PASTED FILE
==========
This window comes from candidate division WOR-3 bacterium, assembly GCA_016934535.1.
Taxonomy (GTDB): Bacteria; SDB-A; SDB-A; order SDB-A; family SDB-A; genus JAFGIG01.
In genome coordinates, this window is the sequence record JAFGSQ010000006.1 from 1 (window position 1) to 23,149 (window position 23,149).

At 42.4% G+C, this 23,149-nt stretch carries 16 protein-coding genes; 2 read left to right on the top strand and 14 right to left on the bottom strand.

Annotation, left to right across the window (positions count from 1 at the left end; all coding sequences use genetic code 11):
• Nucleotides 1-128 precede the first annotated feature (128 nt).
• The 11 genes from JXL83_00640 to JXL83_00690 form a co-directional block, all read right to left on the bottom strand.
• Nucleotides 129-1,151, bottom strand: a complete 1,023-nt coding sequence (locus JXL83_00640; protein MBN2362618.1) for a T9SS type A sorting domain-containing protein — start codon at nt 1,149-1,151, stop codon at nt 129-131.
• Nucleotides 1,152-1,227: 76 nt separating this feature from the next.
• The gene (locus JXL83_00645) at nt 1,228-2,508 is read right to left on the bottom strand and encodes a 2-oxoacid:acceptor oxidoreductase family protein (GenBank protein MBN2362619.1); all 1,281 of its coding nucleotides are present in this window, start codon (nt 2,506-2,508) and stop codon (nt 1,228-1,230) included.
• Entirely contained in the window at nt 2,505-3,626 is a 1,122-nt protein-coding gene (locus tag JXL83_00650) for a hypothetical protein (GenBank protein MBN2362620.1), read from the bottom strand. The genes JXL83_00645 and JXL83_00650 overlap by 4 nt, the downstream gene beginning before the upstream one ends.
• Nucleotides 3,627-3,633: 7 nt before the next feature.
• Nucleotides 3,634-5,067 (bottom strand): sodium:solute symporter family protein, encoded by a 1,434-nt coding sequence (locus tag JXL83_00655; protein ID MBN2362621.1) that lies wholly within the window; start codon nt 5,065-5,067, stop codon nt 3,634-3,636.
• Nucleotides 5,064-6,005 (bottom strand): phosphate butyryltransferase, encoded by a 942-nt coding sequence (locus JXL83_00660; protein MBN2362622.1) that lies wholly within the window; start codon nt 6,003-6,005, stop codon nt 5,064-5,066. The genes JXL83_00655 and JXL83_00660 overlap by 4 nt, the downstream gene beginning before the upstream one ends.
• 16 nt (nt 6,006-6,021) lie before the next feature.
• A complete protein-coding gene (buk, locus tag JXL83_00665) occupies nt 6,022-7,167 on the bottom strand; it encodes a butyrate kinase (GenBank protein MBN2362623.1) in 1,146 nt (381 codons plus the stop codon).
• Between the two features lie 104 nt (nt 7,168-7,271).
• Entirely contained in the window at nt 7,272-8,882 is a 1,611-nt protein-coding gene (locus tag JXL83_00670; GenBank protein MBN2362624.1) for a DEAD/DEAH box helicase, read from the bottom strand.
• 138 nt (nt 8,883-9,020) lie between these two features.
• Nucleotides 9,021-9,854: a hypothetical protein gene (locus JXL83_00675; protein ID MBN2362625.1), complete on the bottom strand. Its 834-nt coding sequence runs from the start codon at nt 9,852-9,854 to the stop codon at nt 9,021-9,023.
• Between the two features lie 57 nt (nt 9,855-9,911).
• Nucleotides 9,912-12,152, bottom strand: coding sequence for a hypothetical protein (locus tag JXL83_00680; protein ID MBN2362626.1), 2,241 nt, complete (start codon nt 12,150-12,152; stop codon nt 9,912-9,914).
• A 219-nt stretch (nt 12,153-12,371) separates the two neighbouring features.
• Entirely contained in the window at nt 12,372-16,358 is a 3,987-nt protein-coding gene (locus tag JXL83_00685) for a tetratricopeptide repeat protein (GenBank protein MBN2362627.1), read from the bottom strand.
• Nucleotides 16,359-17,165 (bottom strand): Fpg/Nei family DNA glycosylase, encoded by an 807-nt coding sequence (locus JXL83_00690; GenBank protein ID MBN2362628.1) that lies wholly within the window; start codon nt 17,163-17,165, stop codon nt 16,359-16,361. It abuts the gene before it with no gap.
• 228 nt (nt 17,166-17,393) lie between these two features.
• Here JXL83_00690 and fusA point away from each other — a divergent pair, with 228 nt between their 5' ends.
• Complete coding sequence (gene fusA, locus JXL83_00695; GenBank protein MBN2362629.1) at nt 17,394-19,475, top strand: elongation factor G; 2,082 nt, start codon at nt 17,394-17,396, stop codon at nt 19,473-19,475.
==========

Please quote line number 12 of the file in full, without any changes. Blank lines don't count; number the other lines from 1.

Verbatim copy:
• Nucleotides 3,627-3,633: 7 nt before the next feature.